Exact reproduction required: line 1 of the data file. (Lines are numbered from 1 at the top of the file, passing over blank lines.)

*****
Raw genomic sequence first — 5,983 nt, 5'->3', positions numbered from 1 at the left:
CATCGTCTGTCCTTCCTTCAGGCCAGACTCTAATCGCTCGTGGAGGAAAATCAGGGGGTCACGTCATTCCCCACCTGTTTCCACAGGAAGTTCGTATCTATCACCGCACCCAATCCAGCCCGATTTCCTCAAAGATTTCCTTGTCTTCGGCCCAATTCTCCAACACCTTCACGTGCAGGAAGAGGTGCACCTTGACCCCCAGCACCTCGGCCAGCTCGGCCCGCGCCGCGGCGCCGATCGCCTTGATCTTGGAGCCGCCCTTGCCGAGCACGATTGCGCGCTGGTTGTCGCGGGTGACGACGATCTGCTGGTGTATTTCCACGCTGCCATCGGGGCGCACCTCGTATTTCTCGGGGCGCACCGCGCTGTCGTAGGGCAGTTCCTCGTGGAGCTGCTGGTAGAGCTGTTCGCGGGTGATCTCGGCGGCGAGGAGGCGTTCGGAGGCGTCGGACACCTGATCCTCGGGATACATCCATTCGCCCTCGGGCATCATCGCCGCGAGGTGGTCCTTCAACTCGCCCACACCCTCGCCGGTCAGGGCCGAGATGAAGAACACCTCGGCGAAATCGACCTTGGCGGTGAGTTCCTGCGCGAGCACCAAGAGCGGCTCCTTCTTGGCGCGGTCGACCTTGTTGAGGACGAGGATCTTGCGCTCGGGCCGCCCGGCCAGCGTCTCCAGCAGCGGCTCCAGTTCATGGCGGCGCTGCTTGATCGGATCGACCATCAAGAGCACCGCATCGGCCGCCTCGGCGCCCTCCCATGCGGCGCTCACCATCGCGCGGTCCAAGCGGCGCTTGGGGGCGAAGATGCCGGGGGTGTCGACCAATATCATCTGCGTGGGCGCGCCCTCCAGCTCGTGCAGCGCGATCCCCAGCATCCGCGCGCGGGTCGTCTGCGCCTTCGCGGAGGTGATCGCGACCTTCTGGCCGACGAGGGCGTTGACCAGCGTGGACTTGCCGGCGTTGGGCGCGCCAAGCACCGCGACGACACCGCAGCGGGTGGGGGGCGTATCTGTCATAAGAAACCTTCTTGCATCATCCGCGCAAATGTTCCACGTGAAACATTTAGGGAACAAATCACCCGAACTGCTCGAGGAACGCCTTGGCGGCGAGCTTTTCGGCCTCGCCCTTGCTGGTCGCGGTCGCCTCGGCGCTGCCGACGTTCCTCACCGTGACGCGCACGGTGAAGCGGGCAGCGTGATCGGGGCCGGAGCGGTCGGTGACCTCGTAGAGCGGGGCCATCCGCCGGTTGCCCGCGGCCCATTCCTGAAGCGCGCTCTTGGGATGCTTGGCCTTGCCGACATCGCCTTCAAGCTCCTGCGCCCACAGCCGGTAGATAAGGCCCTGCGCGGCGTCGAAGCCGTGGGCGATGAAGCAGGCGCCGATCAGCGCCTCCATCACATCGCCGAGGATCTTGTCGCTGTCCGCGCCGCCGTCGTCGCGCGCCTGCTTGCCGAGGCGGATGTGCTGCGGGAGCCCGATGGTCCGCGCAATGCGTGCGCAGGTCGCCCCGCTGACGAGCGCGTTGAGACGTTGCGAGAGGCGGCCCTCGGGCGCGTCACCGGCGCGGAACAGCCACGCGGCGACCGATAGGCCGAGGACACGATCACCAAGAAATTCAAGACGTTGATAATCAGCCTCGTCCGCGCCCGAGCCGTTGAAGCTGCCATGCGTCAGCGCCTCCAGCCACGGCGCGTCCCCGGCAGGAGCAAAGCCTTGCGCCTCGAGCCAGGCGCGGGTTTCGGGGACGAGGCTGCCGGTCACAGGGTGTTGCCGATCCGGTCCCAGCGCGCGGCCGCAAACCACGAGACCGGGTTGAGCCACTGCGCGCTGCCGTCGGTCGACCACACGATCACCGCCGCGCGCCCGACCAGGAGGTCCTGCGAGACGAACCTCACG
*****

Raw genomic sequence first — 5,983 nt, 5'->3', positions numbered from 1 at the left: